Help Musicians UK survey reveals range of physical and mental problems facing musicians

- 22 August 2014

Help Musicians UK has published the results of its health and wellbeing survey, carried out earlier this year and surveying 552 musicians, 59% of whom worked in the classical sector.

As publicity around the issue increases prior to the broadcast of Channel 4’s Addicts Symphony on 27 August, performance anxiety was identified by 66% of respondents as a problem they had experienced either frequently or sometimes in their careers.

However, drug or substance abuse had never been a problem for 75% of respondents, and only 8 of 552 respondents (1.4%) said they found this a frequent problem.

Full summary here.

Full summary here.

More prosaic but much more prevalent, ‘Money problems’ had affected 73% of respondents, 35% of them frequently; and 69% had sometimes or frequently suffered from work insecurity.

Close to 60% said they had suffered from ‘depression or other psychological issues’, 17% frequently. This compares to studies which found that 23% of people in England had at least one psychological disorder, including 2.6% with depression, 4.7% with anxiety, and 9.7% with mixed anxiety and depression.

Relationship problems had been experienced by 55% of respondents, and 57% had felt lonely as a professional musician. Despite this, 60% of respondents had never had any difficulties with childcare, which was frequently problematic for around 10% of respondents.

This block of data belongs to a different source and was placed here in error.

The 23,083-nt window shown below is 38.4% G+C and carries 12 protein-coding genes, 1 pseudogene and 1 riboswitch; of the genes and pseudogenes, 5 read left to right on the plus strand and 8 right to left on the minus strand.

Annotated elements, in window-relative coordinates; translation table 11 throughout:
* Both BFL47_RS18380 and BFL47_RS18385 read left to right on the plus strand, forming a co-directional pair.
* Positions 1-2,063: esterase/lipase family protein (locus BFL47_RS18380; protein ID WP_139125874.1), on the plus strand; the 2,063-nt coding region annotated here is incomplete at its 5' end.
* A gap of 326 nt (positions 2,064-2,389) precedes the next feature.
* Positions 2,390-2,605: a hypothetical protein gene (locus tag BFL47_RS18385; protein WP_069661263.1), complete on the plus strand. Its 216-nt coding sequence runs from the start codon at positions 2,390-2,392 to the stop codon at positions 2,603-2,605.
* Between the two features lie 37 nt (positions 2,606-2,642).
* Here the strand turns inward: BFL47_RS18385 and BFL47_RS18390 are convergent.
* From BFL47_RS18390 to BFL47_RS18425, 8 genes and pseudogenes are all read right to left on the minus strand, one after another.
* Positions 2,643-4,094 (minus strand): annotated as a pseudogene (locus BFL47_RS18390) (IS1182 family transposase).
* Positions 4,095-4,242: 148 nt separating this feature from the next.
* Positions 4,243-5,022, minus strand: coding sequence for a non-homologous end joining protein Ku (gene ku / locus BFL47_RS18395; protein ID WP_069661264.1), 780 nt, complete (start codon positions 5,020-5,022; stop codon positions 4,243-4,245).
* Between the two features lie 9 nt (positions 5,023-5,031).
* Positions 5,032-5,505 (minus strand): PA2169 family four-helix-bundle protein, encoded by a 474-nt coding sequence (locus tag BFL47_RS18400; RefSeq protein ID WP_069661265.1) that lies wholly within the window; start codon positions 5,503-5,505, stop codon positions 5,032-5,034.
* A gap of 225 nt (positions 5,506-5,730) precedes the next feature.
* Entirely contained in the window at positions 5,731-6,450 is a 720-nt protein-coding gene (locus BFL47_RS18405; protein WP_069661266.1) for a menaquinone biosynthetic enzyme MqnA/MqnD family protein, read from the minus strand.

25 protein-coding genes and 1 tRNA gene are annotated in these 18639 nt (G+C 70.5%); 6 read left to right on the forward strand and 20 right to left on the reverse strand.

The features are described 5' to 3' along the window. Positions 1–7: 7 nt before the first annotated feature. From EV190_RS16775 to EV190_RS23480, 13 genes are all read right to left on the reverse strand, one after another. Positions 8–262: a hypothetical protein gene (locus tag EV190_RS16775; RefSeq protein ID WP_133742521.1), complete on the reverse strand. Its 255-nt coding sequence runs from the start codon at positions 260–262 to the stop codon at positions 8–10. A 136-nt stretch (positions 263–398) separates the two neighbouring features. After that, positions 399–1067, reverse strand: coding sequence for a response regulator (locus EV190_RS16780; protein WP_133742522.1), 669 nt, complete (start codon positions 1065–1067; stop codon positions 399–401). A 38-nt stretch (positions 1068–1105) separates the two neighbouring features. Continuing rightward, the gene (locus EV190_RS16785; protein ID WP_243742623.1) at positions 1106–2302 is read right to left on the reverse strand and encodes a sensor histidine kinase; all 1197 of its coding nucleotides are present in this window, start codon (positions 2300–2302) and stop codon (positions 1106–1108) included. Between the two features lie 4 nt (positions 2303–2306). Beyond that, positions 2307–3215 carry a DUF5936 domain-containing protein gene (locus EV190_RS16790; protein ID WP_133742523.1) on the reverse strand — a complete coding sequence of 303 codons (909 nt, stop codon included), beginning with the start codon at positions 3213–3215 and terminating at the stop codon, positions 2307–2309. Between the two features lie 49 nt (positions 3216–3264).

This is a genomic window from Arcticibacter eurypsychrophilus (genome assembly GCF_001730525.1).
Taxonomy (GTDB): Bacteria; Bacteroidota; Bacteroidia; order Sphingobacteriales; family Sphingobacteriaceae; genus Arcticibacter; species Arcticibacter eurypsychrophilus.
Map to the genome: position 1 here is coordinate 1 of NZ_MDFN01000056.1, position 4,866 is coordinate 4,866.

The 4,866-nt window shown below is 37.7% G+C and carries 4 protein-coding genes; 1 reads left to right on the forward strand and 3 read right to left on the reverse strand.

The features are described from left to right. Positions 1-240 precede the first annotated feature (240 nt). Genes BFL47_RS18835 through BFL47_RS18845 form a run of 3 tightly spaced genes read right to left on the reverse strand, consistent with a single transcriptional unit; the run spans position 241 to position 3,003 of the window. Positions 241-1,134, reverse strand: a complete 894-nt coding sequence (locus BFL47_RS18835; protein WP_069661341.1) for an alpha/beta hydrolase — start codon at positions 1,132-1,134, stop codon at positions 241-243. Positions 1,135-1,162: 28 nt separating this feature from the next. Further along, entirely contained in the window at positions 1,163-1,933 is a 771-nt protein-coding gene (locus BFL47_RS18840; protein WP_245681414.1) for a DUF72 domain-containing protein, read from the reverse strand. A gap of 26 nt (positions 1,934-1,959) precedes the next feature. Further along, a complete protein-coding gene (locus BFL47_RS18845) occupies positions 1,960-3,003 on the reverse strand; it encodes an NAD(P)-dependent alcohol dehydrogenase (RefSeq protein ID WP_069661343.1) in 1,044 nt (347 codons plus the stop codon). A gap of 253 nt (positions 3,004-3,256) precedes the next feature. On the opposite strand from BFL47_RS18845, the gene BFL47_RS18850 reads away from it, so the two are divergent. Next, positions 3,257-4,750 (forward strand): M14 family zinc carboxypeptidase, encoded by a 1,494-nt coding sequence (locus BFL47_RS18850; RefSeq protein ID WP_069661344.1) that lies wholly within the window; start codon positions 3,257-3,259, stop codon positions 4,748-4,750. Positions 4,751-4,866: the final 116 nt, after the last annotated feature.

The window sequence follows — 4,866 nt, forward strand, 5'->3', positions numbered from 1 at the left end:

Physical injuries were also common, with 48% reporting a repetitive strain injury at some point in their career and 47% reporting hearing problems.

When asked ‘Did you seek help’, only 48% had gone to a professional, 29% went to friends or family, and 13% ‘didn’t want or need help from others’. Some didn’t know where to go (8%).

One respondent said: ‘I feel guilty asking for help with something I should be able to deal with given the issues in question are part and parcel of the career path I’ve chosen.’

The results also showed higher satisfaction rates &#8210 and much lower dissatisfaction rates &#8210 for private medical treatment over the NHS. ‘This suggests that the NHS may not be well equipped to deal with performance related health problems, although this and the reasons musicians resort to private health care needs more detailed research,’ said the report.

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